Outcome of Kidney Transplant Recipients with Graft Failure
Author(s): Ali AlShaqaq, Maher AlDemerdash, Meteb M AlBugami, Baher Elgadaa, Najib Musaied, Ibtihal Shaikh, Alwaiah AlRamdhan, Abdulnaser AlAbadi, Khaled Hamawi, Fahad E AlOtaibe, Khalid Bel’eed Akkari.
Background: Kidney transplantation is the optimal choice for patients with end stage renal disease. However, most kidney grafts will fail at some point during the lifetime of the recipient. This study presents outcome data in patients with failed kidney graft.
Methods: Data from 1309 kidney transplant recipients were reviewed. Multivariable cox regression analysis was used to study the predictors of graft and patient outcomes.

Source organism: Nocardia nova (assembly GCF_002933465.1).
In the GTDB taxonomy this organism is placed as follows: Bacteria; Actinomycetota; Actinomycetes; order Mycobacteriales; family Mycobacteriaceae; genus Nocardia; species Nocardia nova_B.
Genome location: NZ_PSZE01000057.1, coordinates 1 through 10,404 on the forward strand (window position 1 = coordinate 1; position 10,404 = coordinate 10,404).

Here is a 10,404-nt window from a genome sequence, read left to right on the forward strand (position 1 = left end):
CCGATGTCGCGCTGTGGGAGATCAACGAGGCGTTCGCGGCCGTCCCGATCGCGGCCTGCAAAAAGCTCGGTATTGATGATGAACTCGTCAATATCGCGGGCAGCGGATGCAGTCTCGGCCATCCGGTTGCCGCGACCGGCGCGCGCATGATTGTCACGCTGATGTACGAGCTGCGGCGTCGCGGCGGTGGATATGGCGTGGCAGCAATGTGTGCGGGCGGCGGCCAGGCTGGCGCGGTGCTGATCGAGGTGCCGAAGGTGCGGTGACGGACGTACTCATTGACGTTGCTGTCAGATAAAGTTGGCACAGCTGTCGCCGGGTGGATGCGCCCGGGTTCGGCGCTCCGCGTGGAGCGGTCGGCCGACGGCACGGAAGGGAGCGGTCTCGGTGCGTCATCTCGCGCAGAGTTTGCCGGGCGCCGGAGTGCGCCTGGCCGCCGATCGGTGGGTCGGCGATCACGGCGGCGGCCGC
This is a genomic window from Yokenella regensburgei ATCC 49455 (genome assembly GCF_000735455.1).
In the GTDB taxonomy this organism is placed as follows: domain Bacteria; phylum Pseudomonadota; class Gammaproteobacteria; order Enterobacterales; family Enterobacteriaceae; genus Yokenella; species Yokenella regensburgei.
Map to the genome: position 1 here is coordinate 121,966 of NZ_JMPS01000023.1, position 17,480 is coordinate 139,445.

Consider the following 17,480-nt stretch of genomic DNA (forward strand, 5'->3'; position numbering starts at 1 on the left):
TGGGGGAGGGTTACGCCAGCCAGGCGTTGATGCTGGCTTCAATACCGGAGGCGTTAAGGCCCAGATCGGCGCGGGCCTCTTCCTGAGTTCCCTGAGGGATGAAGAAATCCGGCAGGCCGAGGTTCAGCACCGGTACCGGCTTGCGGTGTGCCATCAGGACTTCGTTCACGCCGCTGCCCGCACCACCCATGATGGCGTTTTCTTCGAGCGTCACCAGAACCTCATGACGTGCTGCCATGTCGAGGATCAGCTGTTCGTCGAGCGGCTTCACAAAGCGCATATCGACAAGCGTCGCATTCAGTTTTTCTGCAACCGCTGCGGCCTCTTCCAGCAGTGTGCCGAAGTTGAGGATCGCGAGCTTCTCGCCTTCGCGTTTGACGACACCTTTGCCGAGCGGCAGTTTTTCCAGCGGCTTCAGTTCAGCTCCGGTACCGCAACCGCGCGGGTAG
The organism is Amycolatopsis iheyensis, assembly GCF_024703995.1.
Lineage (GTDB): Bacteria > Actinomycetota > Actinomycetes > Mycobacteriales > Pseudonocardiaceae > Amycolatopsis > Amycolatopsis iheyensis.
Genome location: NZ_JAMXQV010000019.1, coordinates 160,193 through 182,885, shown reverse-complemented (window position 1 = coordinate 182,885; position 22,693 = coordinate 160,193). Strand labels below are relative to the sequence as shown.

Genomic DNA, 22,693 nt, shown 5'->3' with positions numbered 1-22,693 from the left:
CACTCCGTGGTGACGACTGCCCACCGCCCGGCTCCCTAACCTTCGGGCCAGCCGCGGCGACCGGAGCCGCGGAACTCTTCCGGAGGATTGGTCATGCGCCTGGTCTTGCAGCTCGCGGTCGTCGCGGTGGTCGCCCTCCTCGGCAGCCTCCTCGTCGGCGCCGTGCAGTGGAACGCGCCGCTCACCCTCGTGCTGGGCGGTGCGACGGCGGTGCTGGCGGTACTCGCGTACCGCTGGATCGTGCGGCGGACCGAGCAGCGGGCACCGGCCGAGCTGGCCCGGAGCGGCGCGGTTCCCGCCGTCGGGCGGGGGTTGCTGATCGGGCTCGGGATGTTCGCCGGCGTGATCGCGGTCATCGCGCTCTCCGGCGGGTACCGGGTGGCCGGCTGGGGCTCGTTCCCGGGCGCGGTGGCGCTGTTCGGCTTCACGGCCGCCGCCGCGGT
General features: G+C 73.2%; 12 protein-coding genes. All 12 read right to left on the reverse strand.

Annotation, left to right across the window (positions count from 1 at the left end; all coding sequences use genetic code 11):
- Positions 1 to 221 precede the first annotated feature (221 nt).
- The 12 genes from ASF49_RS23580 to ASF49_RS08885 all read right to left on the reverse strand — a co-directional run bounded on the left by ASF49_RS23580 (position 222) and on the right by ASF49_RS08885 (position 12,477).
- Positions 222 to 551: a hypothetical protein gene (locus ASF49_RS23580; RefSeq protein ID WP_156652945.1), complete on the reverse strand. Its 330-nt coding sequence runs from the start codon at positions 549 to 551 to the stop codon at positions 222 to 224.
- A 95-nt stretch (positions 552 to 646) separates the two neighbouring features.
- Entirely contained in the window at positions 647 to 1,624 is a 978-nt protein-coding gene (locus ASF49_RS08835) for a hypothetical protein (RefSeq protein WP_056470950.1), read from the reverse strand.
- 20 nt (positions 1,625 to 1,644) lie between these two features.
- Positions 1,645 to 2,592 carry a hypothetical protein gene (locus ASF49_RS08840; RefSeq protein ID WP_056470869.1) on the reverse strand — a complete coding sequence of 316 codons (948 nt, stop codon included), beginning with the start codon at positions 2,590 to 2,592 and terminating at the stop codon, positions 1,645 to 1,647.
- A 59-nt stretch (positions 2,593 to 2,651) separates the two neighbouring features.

Results: We identified 85 kidney transplant recipients with graft failure and matched them to 170 patients with functioning graft. Mean age of the participants was 44.9 (±15.7) years. Chronic rejection was the most common cause of graft failure (31.7%). Fifty-five patients (64.7%) return to dialysis after graft failure, 13 patients (15.3%) underwent repeat transplantation, and 17 patients (20%) died. A multivariable cox regression analysis showed that increased age was associated with worse patient survival. Graft loss was associated with the diagnosis of diabetes mellitus and hypertension.
Conclusion: Patients with kidney graft failure experience significant morbidity and mortality. Strategies to optimize outcomes of such patients are needed with a focus on maximizing opportunities for re-listing and repeat transplantation.